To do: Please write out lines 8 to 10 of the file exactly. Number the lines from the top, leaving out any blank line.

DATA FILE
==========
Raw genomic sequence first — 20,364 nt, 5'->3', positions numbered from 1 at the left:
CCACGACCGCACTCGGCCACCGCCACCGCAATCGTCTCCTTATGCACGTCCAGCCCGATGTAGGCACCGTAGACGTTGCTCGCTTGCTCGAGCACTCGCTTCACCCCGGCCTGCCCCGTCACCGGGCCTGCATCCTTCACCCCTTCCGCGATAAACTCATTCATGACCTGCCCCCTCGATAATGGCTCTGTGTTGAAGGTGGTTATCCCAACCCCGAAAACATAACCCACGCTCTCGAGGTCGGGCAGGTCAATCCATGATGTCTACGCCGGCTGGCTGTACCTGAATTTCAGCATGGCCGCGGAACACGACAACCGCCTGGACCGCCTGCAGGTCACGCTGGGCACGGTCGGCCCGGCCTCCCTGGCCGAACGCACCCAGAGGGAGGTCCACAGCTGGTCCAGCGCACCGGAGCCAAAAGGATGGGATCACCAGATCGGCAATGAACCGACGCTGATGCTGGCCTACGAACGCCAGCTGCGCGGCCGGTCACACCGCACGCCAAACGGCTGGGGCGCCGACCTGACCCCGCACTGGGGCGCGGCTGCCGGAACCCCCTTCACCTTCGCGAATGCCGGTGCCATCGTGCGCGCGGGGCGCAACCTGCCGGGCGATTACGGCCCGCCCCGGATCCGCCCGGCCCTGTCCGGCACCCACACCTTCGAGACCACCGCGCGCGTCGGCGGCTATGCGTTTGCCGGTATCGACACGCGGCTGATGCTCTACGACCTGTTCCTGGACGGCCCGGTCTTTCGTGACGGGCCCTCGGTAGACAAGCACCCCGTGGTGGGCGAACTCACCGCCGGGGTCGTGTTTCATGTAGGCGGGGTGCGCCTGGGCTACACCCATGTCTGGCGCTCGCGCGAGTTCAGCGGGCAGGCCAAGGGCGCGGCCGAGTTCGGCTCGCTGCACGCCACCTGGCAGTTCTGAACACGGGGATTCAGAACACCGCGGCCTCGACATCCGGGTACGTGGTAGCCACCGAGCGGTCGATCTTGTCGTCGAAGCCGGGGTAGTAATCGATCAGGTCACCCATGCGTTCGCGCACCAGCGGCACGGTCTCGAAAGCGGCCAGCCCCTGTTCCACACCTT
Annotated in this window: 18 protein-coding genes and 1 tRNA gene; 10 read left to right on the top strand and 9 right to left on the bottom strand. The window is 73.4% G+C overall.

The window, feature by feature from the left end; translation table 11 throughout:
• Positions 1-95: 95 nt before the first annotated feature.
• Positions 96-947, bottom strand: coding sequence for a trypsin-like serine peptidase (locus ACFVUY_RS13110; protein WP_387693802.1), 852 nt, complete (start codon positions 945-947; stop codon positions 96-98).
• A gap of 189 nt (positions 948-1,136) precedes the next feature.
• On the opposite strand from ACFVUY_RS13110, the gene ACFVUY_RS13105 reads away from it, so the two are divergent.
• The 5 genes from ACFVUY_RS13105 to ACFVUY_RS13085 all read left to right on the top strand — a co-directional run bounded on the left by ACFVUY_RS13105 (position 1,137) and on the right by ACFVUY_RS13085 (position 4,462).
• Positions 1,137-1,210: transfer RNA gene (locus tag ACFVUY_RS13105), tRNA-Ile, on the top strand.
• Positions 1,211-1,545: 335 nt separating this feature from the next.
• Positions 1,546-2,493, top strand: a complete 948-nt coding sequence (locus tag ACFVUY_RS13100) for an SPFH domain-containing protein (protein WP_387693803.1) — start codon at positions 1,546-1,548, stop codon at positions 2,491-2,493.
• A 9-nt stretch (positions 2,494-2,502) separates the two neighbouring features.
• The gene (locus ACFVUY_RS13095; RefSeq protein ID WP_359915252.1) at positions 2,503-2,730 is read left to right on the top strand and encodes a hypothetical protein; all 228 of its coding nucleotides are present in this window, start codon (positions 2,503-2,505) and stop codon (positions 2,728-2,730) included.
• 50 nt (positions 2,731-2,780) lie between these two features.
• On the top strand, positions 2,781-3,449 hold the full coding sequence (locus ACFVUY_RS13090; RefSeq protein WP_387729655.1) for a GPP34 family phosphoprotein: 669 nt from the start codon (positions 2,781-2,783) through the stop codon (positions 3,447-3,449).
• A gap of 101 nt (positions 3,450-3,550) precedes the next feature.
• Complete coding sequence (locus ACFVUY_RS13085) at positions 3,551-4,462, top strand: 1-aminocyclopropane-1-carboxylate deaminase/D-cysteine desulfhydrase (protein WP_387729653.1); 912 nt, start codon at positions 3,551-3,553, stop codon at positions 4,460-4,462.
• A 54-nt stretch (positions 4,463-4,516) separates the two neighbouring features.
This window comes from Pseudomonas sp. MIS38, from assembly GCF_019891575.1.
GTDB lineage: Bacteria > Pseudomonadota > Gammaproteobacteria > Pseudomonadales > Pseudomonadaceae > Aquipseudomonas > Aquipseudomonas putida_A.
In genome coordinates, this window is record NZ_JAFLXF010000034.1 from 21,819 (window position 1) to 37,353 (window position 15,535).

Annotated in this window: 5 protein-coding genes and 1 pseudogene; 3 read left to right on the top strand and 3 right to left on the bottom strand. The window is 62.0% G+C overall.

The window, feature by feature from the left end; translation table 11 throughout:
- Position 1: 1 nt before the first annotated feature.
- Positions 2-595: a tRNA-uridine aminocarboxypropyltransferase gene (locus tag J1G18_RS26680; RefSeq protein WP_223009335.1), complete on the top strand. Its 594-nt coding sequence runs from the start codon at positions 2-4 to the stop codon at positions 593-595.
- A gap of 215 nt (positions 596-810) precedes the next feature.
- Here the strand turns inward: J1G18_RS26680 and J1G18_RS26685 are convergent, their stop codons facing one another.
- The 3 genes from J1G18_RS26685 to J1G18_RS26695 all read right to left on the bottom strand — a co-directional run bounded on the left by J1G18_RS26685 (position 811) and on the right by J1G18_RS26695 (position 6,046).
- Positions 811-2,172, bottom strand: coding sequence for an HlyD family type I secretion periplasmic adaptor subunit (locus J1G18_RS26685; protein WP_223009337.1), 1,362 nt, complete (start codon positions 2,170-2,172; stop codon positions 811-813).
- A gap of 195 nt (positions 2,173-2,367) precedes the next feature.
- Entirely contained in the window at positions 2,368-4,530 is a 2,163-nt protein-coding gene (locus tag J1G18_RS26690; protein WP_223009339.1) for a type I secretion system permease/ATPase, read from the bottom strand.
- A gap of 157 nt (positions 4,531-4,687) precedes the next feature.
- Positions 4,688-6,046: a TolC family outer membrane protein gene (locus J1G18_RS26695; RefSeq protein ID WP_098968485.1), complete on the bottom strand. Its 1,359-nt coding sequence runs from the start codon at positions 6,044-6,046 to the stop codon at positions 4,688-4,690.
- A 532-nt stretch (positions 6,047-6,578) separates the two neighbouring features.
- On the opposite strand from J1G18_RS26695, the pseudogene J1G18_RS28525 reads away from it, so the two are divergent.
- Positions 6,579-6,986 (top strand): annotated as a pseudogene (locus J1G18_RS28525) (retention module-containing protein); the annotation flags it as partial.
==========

• On the opposite strand from ACFVUY_RS13110, the gene ACFVUY_RS13105 reads away from it, so the two are divergent.
• The 5 genes from ACFVUY_RS13105 to ACFVUY_RS13085 all read left to right on the top strand — a co-directional run bounded on the left by ACFVUY_RS13105 (position 1,137) and on the right by ACFVUY_RS13085 (position 4,462).
• Positions 1,137-1,210: transfer RNA gene (locus tag ACFVUY_RS13105), tRNA-Ile, on the top strand.